Explainer: What consequences will Lebanon’s ‘bank heroes’ face?

Explainer: What consequences will Lebanon’s ‘bank heroes’ face?
Charging those who held up banks could be difficult, given how much popular support they enjoy.
4 min read
26 September, 2022
No one who has held up a bank has faced any charges so far.

In the last two weeks, more than ten individuals have held up banks in Lebanon, seeking to free their deposits from the country’s ailing banking sector.

Some of the individuals who held up the banks were taken into custody by the authorities, while others – such as Sali Hafez – are currently in hiding.

These were not your average bank robberies.

To start, these bank "robbers" were not looking to steal anybody's money. Instead, they were looking to access their deposits, which were frozen by banks in the wake of Lebanon's 2019 financial crisis without any legal basis for the asset freeze.

The Lebanese legal system, in turn, has struggled to deal with depositors who have decided to take matters into their own hands.

Will the depositors face charges?

To date, no depositors who have held up banks have faced any legal consequences.

In January, Abdullah al-Saei, who held up a bank in the Bekaa valley with a gun, was arrested by Lebanese security forces. He was shortly released after, with no charges filed against him.

Mohammed Beydoun, who occupied a bank alongside supporters in June 2021, was initially charged with assaulting bank staff but was also eventually allowed to walk free.

After the spate of hold-ups on 16 September, the Lebanese Banking Association (ABL) released a statement warning that it reserved the right to "take any measures necessary" to protect the "safety of its employees."

Live Story

"The banks have already tried to punish the depositors by trying to file lawsuits against them because there needs to be a direct charge from the bank or its employees," Dina Abu Zour, a lawyer with the Depositor's Union, told The New Arab.

Their efforts to charge depositors who have taken their money by force are hindered by the fact that the banks' strict withdrawal limits have no basis in Lebanese law.

When other countries have had financial crises, they have adopted capital controls to prevent a run on the banks and stop money from being taken out of the country. In 2019, Argentina imposed capital controls, for example, to stem foreign exchange shortages.

Lebanon has struggled to do the same, with Parliament failing to pass a capital control law three years after the start of its economic death spiral. The IMF has warned that it will not give a bailout until controls are adopted, but Lebanon's lawmakers have still not managed to agree on the contents of a control law.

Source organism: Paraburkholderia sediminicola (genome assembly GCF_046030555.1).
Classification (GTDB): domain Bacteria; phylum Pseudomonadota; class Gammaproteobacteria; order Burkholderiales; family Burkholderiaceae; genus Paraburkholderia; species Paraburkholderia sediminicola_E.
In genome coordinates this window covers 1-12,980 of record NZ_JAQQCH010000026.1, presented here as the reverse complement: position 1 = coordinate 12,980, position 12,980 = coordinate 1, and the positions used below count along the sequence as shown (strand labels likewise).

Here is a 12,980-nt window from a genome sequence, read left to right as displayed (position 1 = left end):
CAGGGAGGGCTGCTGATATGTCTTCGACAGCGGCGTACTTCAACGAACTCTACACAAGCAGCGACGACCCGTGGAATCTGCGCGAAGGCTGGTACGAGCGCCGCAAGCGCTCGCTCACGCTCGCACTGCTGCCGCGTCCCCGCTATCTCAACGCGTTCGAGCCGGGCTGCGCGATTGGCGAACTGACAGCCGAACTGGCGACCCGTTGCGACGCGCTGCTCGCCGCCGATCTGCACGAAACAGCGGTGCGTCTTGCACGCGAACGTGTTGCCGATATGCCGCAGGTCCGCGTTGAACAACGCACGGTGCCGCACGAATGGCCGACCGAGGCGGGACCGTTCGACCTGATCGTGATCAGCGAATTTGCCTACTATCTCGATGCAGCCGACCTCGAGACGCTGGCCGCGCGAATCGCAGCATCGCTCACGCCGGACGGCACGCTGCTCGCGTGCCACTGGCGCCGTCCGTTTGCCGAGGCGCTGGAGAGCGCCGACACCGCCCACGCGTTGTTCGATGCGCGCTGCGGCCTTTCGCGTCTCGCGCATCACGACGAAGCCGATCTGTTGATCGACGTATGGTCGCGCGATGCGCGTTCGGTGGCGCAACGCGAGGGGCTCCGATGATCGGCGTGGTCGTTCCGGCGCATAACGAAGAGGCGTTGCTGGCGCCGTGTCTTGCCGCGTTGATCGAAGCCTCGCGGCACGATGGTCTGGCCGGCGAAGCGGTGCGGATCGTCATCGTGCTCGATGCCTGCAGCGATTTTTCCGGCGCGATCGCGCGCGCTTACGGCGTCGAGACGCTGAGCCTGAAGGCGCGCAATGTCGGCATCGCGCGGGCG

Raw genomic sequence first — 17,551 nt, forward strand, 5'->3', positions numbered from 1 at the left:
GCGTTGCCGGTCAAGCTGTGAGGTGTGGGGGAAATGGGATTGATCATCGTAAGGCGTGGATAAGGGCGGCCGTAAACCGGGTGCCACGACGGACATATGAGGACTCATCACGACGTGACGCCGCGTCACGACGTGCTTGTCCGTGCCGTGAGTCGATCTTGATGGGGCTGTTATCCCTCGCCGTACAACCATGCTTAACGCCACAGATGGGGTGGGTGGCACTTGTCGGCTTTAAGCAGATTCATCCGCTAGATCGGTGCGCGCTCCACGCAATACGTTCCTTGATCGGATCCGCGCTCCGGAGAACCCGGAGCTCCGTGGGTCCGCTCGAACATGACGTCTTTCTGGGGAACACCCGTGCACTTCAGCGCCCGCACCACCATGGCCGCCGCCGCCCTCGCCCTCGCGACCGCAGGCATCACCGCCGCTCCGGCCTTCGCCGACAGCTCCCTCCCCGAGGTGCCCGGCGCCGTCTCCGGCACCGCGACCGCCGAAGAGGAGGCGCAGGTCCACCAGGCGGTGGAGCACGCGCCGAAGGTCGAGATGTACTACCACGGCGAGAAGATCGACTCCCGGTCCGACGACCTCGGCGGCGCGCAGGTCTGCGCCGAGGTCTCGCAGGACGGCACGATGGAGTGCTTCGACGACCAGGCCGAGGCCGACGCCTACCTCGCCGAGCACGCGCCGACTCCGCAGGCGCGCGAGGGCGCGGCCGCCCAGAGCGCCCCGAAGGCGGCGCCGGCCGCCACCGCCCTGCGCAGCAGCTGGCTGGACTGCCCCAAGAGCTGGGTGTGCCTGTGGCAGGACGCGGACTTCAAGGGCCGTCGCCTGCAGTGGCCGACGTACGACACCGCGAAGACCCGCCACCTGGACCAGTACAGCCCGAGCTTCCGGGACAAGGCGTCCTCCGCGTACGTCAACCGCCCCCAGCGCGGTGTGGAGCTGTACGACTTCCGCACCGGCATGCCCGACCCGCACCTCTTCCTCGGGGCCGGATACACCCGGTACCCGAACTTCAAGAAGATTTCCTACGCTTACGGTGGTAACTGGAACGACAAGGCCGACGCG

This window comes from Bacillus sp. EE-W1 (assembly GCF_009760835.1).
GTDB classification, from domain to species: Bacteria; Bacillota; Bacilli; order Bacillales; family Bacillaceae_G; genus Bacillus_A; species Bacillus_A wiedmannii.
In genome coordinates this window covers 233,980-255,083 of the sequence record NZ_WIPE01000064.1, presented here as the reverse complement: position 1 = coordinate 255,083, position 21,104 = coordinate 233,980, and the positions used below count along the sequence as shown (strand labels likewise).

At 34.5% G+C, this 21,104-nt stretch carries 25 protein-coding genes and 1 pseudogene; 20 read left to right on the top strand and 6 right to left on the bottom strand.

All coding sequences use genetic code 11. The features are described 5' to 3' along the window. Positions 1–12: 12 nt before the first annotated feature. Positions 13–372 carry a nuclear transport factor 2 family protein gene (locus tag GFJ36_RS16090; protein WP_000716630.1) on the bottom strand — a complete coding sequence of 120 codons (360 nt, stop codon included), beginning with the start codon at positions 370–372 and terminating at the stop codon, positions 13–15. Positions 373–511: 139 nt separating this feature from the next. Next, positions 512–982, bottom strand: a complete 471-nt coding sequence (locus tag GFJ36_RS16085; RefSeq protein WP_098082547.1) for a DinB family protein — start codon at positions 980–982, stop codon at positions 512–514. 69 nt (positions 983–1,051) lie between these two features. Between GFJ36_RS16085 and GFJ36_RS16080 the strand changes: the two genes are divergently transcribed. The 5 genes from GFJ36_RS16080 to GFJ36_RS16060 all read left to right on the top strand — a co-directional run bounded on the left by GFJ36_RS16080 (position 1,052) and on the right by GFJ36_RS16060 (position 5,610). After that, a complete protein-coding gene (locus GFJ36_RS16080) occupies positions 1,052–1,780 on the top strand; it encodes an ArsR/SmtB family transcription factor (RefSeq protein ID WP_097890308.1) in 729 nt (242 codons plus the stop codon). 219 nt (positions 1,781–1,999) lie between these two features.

As a result, the informal capital controls imposed by Lebanese banks – including the freezing of deposits – cannot be enforced by Lebanon's courts.

Live Story

Instead, it is expected that Lebanese authorities will try to charge the individuals who held up banks with Article 429 of the Lebanese Penal Code, "securing your rights by force."

"We don't think it is robbery as they are trying to depict it, so we think this is the only logical [charge]. This is what they tried to charge al-Saei with," Abu Zour said.

Besides the legal challenges of charging depositors, authorities have to contend with public opinion.

Those who held up banks, especially Sali Hafez and Bassam al-Sheikh, have become veritable heroes in Lebanon.

After two of the activists who assisted Hafez in holding up a bank were arrested and charges were brought against them, protests followed. Protesters demonstrated outside Beirut's Palace of Justice, attracting waves of local media attention.

Activists have said that this popular support for these individuals and their acts of civil disobedience have given courts pause in sentencing those who have held up banks.

Collective punishment

After the string of hold-ups, the ABL announced that it would close banks for three days – later extending the closure indefinitely. It apologised to its customers for the "inconvenience" but said its closure would continue until it could guarantee the safety of its staff.

According to Abu Zour, this amounts to "collective punishment" backed by the banking and political classes.

Live Story

"The actions of ABL are complete blackmail. They know depositors, especially small and medium depositors, have their salaries in banks and need to withdraw. This is illegal, unlawful and affects every cycle of Lebanon's economy," Abu Zour said.

Even as the banks have been closed to customers, banking staff have still been going to work.

Lebanon's Sayrafa platform, which allows for the purchase of foreign exchange and Lebanese Lira, has registered US$121 million in volume exchanged between 19 and 22 September. This is despite the bank closure, which started on 19 September.

This indicates that the closure only applies to medium and small depositors, Abu Zour said.